Sida fallax, a hibiscus
By and large, the story of native Hawaiian plants is a story of losing ground to aggressive alien plants, to the trampling and teeth of introduced animals, and the gradual loss of cultural meaning. Bright, dusky-orange ‘ilima is an exception; it’s actually listed as “a common plant found on all of the Hawaiian Islands.” I know it as the little glowing flowerheads that nod to me in the driest of the drylands around the southwestern sides of Maui. Miraculously, Indian Axis deer — an introduced plague — won’t eat it, even in the parched areas where they have munched the life out of every other last plant.
Sometimes it grows low to the ground (‘ilima papa) and sometimes it is a spindly but hardy bush. In pre-contact times, ‘ilima was also the name for the flat land near a village, and the plants there of the same name were carefully tended as a source of flowers for lei, something that sounds breezy and easy until you realize that it takes 500 to 1,000 ‘‘ilima flowers to make one strand. The ali‘i (chiefs) favored the red and pure-yellow flowers in their lei ‘ilima, so much like the bright tones of their treasured feather lei. All the shades of the flower had names: kuakea for the light-yellow flower, ‘ilima lei for the deep-golden flower, ‘ilima ‘ula‘ula for the bronze flower, and ‘ilima kolī kukui for the rusty red flower — a distinction that tips you off to the value of, or affection for, the plant.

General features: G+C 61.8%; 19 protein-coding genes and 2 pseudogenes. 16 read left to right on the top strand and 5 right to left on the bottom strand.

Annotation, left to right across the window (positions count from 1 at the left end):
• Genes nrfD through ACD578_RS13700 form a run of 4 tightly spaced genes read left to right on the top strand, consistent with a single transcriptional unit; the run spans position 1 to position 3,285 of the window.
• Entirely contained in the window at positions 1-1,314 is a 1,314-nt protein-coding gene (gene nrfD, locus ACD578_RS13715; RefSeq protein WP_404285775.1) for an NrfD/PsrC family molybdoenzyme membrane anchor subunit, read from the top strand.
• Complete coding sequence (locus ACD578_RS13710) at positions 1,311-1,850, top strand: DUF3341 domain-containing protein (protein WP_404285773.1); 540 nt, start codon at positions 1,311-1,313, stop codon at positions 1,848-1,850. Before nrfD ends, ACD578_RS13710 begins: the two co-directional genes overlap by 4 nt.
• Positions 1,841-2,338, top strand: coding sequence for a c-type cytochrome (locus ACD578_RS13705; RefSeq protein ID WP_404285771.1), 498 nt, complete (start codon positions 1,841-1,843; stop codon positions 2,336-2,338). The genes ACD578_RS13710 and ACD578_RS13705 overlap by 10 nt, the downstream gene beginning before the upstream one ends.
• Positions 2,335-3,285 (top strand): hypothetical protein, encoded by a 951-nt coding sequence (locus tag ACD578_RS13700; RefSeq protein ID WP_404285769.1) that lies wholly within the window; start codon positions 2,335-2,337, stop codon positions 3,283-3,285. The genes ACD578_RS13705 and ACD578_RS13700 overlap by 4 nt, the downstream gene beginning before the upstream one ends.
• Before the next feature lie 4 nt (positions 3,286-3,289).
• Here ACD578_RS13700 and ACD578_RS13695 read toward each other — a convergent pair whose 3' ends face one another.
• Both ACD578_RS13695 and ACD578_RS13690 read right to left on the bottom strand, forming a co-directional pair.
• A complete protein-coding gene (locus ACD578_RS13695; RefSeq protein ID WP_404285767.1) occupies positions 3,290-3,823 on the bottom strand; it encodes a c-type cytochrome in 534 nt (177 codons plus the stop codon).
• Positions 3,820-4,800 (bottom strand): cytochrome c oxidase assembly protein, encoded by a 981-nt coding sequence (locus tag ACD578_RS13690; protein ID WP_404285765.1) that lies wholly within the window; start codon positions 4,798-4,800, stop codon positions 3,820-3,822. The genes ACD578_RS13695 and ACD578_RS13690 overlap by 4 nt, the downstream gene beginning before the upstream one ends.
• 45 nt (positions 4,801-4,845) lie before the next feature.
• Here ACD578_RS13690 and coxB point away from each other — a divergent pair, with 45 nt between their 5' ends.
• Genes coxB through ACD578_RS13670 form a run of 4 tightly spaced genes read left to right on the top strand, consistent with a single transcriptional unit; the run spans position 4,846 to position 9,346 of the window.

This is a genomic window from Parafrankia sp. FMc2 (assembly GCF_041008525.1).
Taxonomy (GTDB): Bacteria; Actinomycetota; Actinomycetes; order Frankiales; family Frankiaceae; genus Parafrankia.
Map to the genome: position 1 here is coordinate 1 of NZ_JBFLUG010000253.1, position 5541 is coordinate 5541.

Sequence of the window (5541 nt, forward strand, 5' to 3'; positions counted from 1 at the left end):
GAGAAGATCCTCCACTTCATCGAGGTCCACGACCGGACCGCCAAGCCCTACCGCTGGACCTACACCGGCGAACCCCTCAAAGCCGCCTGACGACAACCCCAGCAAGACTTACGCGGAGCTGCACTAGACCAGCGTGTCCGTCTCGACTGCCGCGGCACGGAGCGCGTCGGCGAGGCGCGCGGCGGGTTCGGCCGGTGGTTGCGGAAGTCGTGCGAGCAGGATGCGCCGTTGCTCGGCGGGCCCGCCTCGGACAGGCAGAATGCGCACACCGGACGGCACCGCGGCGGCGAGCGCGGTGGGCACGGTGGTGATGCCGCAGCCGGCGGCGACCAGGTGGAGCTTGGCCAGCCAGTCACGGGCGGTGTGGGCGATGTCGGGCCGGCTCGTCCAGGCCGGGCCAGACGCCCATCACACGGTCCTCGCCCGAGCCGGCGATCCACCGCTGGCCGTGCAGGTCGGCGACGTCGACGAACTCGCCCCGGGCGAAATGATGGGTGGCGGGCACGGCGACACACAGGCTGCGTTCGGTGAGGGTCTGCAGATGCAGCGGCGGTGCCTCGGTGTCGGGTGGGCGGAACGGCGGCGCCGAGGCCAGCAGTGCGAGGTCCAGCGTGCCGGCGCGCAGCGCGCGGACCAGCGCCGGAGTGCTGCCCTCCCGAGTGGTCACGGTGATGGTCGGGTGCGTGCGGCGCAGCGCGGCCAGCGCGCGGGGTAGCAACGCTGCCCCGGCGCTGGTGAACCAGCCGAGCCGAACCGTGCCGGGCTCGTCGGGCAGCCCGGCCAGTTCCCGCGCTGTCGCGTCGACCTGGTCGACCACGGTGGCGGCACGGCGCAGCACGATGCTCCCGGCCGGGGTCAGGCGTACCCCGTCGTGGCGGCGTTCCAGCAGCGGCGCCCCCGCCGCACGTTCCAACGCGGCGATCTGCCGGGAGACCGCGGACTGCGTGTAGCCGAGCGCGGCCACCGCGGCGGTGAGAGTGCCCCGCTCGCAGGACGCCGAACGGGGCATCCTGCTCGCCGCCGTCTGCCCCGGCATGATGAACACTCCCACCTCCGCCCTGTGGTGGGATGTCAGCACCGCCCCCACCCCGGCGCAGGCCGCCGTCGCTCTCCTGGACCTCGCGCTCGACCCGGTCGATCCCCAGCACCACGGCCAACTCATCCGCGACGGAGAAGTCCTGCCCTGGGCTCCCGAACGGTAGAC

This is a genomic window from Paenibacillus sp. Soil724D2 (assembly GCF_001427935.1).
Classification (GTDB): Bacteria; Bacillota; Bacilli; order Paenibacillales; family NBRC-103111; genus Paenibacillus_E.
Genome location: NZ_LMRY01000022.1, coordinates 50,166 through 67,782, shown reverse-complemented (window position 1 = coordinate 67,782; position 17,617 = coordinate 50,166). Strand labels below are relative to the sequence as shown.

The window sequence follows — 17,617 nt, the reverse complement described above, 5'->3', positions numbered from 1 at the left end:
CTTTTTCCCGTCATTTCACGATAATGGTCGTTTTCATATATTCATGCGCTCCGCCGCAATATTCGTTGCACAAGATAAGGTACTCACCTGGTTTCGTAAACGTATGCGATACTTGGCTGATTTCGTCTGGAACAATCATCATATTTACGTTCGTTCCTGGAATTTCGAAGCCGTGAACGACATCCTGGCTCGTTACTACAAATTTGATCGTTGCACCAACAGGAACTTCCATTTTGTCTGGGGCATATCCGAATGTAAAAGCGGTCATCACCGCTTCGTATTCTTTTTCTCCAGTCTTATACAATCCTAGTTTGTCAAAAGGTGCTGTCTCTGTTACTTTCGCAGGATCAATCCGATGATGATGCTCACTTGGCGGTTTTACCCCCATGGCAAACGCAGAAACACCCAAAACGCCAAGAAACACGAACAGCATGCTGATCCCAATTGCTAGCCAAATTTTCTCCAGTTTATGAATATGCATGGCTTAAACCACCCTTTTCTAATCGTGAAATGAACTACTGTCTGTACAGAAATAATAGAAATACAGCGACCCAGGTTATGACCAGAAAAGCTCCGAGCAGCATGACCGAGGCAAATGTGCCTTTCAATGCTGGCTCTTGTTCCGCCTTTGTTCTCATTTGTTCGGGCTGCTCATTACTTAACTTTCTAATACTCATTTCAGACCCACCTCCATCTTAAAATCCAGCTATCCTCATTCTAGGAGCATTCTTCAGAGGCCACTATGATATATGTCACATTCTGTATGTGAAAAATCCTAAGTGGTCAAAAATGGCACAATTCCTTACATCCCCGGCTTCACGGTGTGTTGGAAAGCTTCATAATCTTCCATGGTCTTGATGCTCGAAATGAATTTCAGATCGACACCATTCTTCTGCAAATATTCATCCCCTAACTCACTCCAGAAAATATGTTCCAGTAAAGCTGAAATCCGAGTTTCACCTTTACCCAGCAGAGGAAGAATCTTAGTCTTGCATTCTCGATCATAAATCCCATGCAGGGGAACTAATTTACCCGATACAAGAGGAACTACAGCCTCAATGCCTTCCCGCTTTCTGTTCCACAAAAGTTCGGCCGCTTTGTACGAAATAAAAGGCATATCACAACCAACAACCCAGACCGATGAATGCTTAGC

Hawaiians also kept it near the family compound for its purgative and medicinal qualities. ‘Ilima blossoms were given to new babies to stimulate their first, well, poops. For adults, ‘ilima sap and warm seawater went up to induce, ahem, things to come down. Women in labor drank the pounded flowers, a slimy concoction that helped to ease childbirth. And ‘ilima leaves, sturdy but velvety, were the toilet paper of Old Hawai‘i.
While one source says that ‘ilima treated “general weakness,” I myself have to admit to a general weakness for the plant, growing there in the kīpuka (oases) of the lava fields — little gold and orange sparks, fortunately still common.